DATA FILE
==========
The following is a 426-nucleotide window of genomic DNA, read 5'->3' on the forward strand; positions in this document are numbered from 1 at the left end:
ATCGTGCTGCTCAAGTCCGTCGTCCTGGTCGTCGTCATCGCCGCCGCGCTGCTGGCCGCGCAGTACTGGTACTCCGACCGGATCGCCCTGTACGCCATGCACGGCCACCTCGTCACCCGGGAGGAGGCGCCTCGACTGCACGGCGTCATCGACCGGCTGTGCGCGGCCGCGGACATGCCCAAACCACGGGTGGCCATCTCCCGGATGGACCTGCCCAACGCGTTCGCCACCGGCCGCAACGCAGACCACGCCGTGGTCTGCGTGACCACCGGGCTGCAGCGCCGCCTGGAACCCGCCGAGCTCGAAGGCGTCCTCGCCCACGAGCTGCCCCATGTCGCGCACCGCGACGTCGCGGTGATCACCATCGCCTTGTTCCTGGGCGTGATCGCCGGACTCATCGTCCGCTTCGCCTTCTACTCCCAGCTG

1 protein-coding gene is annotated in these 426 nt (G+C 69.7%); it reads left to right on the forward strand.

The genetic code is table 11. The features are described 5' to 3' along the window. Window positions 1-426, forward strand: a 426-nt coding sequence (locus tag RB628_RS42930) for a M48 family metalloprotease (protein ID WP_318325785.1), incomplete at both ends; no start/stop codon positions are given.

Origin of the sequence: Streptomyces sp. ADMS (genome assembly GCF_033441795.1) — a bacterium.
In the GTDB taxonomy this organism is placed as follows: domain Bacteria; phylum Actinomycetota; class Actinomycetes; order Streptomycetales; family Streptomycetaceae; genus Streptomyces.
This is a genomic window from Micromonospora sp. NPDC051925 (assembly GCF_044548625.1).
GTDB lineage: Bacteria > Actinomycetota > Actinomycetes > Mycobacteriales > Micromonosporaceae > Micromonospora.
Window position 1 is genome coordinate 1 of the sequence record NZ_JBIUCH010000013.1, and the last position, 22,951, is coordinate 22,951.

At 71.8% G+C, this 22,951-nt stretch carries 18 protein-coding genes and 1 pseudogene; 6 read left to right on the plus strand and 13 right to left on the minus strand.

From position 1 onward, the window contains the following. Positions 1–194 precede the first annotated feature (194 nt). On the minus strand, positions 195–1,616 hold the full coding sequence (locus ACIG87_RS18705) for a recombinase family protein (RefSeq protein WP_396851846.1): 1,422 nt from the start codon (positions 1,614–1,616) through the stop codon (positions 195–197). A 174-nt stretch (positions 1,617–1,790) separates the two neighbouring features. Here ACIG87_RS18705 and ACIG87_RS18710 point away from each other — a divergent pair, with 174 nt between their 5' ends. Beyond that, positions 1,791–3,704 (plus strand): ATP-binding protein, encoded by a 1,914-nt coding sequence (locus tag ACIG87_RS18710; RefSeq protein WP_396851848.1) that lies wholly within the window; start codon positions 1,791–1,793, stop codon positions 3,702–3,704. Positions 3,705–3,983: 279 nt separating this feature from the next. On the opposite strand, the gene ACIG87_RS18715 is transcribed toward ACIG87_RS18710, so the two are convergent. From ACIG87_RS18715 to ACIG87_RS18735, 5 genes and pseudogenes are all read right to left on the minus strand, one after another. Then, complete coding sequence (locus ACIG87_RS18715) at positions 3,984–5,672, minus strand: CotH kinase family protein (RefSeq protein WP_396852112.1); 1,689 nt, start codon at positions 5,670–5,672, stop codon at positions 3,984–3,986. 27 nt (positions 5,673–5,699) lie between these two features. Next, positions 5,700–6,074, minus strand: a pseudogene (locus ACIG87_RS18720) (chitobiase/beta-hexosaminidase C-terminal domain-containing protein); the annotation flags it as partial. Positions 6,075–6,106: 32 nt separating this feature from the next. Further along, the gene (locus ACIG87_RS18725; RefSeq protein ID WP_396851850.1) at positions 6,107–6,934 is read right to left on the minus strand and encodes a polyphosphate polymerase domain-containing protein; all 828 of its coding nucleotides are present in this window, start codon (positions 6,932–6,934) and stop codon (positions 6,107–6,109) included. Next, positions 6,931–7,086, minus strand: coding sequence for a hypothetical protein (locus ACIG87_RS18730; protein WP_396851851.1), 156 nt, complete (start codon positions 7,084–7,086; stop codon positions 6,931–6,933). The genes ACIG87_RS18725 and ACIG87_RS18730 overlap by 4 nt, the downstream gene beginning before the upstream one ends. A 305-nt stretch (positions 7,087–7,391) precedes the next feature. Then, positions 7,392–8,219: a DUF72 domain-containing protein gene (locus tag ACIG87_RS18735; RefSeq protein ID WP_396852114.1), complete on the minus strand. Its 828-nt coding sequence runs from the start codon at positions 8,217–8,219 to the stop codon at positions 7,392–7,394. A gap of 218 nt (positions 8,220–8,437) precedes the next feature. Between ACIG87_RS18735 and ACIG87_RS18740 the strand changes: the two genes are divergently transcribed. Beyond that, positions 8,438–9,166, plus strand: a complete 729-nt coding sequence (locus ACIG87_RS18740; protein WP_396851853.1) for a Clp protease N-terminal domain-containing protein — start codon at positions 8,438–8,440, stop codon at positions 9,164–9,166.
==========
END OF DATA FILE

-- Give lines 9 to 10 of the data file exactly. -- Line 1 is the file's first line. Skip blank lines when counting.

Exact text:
Window position 1 is genome coordinate 1 of the sequence record NZ_JBIUCH010000013.1, and the last position, 22,951, is coordinate 22,951.

At 71.8% G+C, this 22,951-nt stretch carries 18 protein-coding genes and 1 pseudogene; 6 read left to right on the plus strand and 13 right to left on the minus strand.